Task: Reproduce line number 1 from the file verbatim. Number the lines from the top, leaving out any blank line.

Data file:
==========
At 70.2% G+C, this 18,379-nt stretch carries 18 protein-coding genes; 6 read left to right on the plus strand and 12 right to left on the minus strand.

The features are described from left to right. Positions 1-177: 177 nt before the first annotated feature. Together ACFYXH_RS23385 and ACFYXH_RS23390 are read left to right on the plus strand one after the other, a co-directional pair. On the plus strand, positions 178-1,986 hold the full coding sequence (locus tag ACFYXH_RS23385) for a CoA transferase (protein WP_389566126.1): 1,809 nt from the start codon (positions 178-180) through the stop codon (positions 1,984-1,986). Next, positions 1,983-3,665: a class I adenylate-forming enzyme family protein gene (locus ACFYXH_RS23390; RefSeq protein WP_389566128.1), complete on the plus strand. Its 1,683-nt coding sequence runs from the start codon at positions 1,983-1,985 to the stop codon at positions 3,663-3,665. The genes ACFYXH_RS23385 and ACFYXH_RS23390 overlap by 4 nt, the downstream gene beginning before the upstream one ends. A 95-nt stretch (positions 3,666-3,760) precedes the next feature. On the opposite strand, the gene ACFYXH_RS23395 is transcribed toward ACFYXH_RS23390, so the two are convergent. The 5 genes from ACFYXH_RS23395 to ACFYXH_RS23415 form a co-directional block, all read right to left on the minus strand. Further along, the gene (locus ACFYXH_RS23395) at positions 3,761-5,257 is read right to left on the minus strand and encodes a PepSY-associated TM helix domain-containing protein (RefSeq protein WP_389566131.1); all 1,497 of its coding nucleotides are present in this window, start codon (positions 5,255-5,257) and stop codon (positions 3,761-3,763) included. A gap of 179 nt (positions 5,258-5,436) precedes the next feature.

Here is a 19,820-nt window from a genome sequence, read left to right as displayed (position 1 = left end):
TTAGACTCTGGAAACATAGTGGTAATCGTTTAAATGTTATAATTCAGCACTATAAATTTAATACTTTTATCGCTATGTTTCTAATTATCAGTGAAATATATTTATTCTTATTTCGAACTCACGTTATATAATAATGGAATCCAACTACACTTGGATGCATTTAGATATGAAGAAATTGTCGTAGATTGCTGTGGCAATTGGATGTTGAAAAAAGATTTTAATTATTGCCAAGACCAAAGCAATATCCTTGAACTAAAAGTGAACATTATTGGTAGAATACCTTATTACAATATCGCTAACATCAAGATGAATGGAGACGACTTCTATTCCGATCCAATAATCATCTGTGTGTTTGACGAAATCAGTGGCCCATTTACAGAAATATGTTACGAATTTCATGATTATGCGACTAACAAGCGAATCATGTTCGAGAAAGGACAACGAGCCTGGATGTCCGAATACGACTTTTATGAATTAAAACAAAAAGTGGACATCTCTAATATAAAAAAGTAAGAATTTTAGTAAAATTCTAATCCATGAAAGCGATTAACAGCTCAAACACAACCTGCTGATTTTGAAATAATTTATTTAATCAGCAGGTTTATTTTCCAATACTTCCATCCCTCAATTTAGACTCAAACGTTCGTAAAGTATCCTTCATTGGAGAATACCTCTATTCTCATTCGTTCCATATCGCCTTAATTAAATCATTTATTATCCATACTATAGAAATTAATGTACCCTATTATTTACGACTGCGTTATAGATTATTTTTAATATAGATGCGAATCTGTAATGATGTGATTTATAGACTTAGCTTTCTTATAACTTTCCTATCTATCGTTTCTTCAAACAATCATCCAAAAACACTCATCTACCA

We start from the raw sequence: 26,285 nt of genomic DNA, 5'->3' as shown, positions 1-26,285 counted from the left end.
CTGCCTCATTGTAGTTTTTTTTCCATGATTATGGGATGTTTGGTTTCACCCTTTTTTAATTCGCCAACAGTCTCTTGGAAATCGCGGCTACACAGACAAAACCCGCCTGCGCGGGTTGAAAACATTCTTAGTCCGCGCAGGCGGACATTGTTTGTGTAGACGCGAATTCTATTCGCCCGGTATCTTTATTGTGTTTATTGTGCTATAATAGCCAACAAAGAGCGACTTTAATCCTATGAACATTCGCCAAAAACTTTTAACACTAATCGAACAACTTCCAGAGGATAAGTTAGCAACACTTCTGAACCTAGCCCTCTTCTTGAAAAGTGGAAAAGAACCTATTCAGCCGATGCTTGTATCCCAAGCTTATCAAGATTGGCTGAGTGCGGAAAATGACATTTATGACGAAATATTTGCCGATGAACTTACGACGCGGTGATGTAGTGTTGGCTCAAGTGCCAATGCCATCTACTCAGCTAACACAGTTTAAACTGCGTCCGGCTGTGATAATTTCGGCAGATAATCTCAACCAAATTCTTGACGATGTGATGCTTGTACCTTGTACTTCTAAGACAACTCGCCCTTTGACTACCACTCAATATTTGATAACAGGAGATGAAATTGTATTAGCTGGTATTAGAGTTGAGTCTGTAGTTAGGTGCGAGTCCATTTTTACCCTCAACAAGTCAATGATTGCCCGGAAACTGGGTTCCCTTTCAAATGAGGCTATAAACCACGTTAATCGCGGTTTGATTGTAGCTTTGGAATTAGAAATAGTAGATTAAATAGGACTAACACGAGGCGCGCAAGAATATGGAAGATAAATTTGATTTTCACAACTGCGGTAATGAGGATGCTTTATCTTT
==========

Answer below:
At 70.2% G+C, this 18,379-nt stretch carries 18 protein-coding genes; 6 read left to right on the plus strand and 12 right to left on the minus strand.